Astronomers consider that there are about 100 million black holes in the Milky Way and that all galaxies have at least one black hole at their center that emits radiation in the form of gamma rays.
Black holes contain such a high concentration of mass that they generate a powerful gravitational field: they absorb everything they trap, including light.
They are all far enough away that they can devour the Earth at some point, although the gamma-ray bursts they generate could affect life on Earth, according at NASA.
Of all the possible black holes in our galaxy, astronomers have identified a total of 14, of different masses, which are located in the vicinity of our solar system and, therefore, of the Earth.
The closest black hole to Earth is part of a binary system known as A0620-00, located in the constellation Monoceros (Unicorn), 3,457 light years from Earth.
A0620-00 is especially well known because it will be the first black hole to receive human interaction. Its mass is 3.2 times that of the Sun.
From the European Space Agency at the Cebreros Station (Madrid), a radio signal was broadcast in 2018 with a message of peace and hope in memory of Stephen Hawking, that will reach its destination in the year 5475. It will then become a form of energy predicted and named in his honor: Hawking’s Radiation, stand out the BBC.
A much larger black hole, 1,300 times the solar mass, also close to us, is Sagittarius A * (Sgr A *). It is in the very center of the Milky Way, 26,000 light years from our Sun, surrounded by a series of strange objects that behave like stars.
More cases There are more black holes identified. HR 6819 is a double or triple star system in the southern constellation Telescopium, believed to include the closest supermassive black hole to the Sun.
This star system is about 250 light years from our star, from which it is moving away at a speed of 9.4 kilometers per second.
There is another no less relevant star, known as V723 Monocerotis, located 979.47 light years from Earth, which is accompanied by another black hole that they have called Unicorn, according to just reveal.
Another candidate for a black hole near the solar system is found in the gamma-ray and X-ray source GRS 1124-683 (GU Muscae), considered one of the possible black holes that are classified as new X-rays. This black hole is about seven times more massive than the Sun, which is 315 light-years away.
Another binary system, known as XTE J1118 + 480, is in the constellation Ursa Major, located about 80 light years from our solar system.
It probably contains a black hole that is considered to be a micro quasar, the compact region that surrounds a stellar black hole. XTE J1118 + 480 is the first system X-ray black hole firmly identified in the galactic halo.
Swan Concentration In the constellation of the Swan, 5,500 light years from Earth, we have several cases: the first, Cygnus X-1, a galactic X-ray source that was the first source of its kind widely accepted as a black hole.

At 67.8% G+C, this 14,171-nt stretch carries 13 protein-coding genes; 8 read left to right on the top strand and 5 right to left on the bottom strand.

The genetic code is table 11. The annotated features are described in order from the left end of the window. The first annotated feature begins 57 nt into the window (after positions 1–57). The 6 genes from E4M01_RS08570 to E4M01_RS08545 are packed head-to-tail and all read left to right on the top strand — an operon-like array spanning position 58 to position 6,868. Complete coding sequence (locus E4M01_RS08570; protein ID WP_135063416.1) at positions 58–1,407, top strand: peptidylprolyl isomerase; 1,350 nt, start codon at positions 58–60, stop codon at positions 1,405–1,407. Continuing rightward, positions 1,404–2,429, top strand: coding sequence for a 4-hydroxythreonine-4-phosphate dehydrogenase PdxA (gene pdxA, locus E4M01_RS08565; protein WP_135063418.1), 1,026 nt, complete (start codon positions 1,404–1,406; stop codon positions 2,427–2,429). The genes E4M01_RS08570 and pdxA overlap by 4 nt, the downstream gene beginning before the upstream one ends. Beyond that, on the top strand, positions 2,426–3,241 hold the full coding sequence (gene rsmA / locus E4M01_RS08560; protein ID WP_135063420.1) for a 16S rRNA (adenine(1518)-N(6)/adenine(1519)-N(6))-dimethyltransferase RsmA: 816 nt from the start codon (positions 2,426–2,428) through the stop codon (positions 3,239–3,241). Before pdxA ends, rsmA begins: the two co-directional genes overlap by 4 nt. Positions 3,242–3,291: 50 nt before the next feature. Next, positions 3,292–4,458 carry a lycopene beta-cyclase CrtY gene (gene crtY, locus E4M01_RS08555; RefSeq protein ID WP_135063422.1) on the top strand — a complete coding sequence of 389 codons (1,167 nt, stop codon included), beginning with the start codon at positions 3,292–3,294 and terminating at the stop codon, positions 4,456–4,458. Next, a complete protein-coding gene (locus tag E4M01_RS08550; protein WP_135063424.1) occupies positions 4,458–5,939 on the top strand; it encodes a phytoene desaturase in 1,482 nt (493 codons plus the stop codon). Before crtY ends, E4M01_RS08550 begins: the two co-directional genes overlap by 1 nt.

In the same constellation there is also V404 Cygni, a micro quasar and a binary system that contains a hole with a mass that is approximately nine times that of our Sun, which is separated by 460 light years.
The constellation of Swan is finally home to Cygnus X-3, a high mass binary X-ray system that represents one of the strongest binary X-ray sources in the sky.
The components of this binary system are not precisely known, but it is believed that one of them will turn into a black hole very quickly, on astronomical timescales.
Nebulae and constellations
Nebulae and constellations The list of identified black holes continues in other regions. In the Crab Nebula, 6,523 light years from Earth, is GRO J0422 + 32, an X-ray nova and black hole candidate since its discovery in 1992.
The mass of the black hole in GRO J0422 + 32 is around five times that of our Sun, and it is the smallest ever found for any stellar black hole. There are still doubts about what it really is.
In the constellation Vulpecula, about 300 light years away, is GS 2000 + 25, a binary X-ray system consisting of a late K-type star and a black hole with a mass five times that of our Sun.
Also found in the constellation Scorpio is GRO J1655-40, a binary star located about 11,000 light years from our Sun, consisting of an evolved primary star and an invisible massive companion that appears to be a stellar black hole with several times the mass of the Sun. Both move through the Milky Way at about 70 miles per second.
Finally, in the constellation Lupus, 2,000 light-years from Earth, is 4U 1543-475, an X-ray transient that is a member of a black hole binary that was first observed in 1971.
It is a frightening panorama on the one hand, considering the potential dangers, but at the same time hopeful, because black holes possess enormous amounts of energy that one day, perhaps, we will know how to take advantage.
Top photo: Simulation of a supermassive black hole capturing light and creating its characteristic silhouette. Credit: NASA Goddard Space Flight Center; ESA / Gaia / DPAC background image.
Eddie is an Australian news reporter with over 9 years in the industry and has published on Forbes and tech crunch.